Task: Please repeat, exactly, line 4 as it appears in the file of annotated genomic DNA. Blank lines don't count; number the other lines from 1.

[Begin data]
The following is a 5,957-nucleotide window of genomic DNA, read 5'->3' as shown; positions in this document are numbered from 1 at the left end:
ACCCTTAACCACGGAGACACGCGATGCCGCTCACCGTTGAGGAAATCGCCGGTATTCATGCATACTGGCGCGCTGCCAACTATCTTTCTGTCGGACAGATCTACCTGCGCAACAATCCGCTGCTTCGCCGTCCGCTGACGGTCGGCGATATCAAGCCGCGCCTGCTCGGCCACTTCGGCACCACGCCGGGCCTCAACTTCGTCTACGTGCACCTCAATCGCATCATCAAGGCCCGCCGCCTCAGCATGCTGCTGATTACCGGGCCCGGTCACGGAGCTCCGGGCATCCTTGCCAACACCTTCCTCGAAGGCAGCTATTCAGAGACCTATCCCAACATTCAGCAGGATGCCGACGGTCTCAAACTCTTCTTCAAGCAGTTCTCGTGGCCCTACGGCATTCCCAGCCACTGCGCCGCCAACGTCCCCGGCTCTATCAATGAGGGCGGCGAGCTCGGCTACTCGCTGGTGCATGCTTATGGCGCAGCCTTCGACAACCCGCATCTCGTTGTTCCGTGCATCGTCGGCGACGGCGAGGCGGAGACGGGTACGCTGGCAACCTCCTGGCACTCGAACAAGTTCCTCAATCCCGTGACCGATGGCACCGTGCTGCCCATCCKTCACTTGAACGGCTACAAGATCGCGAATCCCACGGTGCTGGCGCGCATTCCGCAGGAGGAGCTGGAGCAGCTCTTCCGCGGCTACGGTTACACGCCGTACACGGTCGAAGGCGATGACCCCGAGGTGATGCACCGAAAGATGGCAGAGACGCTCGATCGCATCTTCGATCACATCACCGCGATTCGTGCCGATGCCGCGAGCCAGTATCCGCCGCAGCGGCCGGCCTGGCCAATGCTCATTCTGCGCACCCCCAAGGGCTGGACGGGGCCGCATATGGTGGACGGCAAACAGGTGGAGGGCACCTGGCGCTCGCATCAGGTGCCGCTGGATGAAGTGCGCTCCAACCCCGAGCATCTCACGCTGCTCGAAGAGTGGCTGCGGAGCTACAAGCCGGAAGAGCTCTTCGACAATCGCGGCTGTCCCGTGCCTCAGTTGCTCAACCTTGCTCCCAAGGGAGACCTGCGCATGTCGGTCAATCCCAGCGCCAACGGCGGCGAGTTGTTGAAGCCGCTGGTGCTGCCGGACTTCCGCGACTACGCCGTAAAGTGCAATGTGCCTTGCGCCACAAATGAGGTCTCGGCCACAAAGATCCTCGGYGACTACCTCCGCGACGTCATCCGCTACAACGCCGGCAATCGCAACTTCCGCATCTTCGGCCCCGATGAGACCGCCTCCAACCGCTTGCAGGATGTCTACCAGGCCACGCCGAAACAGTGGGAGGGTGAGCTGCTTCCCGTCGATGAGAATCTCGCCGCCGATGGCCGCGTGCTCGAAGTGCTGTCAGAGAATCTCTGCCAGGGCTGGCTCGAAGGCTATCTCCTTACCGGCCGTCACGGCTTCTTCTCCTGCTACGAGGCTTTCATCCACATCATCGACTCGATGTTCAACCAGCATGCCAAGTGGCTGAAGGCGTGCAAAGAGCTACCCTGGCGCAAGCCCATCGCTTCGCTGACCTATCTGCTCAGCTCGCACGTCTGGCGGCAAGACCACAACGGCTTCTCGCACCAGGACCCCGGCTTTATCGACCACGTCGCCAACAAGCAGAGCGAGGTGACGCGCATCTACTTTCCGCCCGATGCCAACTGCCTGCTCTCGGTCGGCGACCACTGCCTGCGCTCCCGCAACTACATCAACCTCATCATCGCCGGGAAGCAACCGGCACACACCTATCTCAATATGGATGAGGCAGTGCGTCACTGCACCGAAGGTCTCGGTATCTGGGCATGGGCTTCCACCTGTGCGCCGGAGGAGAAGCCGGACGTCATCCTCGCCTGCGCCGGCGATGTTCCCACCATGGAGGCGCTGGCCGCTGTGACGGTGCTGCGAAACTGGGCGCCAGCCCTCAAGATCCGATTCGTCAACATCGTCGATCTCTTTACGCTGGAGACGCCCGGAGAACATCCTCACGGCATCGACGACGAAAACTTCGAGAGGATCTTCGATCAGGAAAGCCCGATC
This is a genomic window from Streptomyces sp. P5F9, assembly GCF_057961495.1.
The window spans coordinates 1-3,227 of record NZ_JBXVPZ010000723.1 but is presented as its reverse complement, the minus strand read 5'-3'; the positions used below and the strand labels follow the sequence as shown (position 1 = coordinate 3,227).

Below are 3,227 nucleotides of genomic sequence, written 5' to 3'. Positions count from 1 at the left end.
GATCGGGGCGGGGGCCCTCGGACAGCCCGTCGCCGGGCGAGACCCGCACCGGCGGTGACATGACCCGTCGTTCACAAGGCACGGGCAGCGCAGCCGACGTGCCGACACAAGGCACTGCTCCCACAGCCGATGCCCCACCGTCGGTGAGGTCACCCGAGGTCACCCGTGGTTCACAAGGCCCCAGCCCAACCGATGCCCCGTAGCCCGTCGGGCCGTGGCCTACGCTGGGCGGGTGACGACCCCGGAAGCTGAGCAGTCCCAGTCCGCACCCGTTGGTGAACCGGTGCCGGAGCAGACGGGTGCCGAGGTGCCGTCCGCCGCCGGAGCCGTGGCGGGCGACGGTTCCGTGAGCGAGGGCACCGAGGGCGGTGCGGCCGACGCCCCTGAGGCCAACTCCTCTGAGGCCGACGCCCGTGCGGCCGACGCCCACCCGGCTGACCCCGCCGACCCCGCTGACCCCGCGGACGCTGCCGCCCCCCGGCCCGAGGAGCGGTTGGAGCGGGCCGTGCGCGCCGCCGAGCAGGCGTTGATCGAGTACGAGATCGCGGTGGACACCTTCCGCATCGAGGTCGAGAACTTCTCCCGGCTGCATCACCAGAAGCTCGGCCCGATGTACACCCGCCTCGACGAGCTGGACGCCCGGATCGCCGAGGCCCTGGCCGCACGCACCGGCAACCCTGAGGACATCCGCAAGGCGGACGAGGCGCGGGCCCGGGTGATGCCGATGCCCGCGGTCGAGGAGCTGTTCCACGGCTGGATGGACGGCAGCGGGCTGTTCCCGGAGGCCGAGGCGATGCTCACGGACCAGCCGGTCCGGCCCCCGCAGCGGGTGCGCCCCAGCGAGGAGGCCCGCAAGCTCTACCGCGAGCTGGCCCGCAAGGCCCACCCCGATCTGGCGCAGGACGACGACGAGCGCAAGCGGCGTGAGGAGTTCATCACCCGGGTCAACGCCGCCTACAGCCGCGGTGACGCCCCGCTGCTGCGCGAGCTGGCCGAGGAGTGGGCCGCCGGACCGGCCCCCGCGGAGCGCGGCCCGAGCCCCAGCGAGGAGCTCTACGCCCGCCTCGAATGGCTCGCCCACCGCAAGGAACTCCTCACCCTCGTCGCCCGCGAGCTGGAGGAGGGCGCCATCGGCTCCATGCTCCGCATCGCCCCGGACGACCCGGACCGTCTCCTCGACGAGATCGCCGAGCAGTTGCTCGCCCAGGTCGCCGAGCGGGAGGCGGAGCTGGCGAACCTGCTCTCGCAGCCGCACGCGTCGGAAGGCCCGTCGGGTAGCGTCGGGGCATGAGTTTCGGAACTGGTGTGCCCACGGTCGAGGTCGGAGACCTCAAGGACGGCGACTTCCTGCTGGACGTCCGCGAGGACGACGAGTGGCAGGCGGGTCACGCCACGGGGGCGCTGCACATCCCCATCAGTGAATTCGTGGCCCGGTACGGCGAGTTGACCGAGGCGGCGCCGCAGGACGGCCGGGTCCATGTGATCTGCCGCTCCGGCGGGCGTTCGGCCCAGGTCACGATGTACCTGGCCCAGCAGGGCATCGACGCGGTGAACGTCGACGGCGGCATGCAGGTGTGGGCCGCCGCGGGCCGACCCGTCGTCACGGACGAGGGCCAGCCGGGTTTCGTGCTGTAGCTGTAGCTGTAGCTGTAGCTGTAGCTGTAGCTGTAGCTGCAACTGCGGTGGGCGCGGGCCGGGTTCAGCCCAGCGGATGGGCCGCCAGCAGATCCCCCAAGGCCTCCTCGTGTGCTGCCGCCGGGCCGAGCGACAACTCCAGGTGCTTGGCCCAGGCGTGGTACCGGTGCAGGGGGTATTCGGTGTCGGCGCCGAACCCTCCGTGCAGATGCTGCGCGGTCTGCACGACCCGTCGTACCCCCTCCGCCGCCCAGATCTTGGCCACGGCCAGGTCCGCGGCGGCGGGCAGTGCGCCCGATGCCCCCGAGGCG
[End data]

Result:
The window spans coordinates 1-3,227 of record NZ_JBXVPZ010000723.1 but is presented as its reverse complement, the minus strand read 5'-3'; the positions used below and the strand labels follow the sequence as shown (position 1 = coordinate 3,227).